Listening in circles: Punk pedagogy and the decline of western music education
This article considers the musical and philosophical education, formal and informal, of early punk participants and suggests that close readings of their intellectual histories yield insight into punks’ larger contributions to musical thought, practice and pedagogy. It offers a theory of punk as a critical, musical literacy that challenges the hierarchical value put on western classical music as the literate music. I suggest that punk writers of different textual genres, such as songs and ‘zines, captured and transformed the sounds of ‘civilized’ stagnation – a Cold War educational system that fed the military-industrial complex, devalued cultural expressions like music and other creative arts, and taught students to read towards standardized tests rather than as a critical art form. Since punk is first and foremost a musical subculture, I demonstrate that formal analyses of the music, at the level of the song, in addition to lyrical analyses, indicate early punks’ leadership roles in developing a critical literary practice that systematically deconstructed conventional notions of musical notation (capturing sounds with a codified system of signs), which puts pressure on extant pedagogical models. Furthering this argument, I take case studies as metaphors from punk productions, such as early English ‘zines, the Los Angeles-focused film The Decline of Western Civilization (1981), directed by Penelope Spheeris, and the Germs’ first single, ‘Forming’, to share the philosophical and pedagogical underpinnings of punk subculture as a viable alternative educational space.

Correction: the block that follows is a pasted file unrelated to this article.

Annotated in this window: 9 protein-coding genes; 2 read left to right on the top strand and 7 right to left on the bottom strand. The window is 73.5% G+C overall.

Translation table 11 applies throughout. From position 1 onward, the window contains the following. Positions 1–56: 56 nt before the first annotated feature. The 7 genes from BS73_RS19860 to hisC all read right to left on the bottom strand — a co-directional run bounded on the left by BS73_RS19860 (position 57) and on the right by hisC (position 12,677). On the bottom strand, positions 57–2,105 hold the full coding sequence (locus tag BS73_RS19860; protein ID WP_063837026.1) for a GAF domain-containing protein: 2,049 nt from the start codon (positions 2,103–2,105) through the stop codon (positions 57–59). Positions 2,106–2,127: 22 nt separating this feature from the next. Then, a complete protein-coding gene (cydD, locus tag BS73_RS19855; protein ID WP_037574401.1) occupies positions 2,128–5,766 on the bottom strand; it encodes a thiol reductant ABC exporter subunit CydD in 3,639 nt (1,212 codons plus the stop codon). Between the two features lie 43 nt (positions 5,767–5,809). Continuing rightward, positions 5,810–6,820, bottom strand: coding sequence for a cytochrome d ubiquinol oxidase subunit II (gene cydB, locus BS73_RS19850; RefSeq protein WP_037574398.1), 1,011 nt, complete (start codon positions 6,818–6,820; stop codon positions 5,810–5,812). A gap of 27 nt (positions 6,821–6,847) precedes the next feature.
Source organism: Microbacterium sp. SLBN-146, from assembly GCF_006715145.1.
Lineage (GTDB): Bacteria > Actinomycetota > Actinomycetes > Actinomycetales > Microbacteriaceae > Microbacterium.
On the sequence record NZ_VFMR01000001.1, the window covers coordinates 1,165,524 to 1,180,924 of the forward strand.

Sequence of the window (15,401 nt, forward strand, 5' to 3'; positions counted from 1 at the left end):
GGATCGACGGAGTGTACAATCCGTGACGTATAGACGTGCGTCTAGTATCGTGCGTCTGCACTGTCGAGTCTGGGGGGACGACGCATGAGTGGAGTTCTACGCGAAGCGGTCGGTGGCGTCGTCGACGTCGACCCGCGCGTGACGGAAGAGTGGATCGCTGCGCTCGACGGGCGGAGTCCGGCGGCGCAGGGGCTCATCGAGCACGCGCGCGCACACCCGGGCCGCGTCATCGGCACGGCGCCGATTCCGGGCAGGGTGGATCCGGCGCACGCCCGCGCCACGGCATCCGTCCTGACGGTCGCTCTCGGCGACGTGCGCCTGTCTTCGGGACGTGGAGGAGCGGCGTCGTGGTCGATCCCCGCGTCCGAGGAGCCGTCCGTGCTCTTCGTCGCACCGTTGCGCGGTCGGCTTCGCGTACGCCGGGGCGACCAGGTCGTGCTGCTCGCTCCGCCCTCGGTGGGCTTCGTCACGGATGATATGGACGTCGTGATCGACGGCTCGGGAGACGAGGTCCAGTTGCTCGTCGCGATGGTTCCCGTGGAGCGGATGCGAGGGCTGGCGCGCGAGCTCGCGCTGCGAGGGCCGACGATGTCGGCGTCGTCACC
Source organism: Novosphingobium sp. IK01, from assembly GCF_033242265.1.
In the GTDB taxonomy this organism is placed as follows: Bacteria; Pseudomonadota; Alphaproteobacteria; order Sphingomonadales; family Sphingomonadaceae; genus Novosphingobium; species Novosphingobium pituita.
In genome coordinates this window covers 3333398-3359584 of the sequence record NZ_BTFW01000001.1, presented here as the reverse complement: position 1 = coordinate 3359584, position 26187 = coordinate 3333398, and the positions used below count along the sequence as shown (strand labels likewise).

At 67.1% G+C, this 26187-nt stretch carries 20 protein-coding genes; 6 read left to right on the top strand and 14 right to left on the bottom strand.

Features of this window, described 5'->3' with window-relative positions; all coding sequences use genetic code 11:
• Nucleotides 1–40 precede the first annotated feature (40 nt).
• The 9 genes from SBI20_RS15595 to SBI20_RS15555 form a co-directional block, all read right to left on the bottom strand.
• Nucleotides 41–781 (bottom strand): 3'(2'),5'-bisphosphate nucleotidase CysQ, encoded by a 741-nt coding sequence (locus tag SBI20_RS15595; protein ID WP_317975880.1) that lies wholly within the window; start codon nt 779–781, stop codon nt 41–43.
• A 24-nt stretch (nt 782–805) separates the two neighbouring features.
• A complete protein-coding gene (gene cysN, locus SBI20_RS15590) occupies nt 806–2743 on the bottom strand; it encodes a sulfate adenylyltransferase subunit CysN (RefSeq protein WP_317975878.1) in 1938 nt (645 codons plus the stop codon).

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Document Type: Research Article
Affiliations: University of California, Los Angeles
Publication date: September 1, 2015
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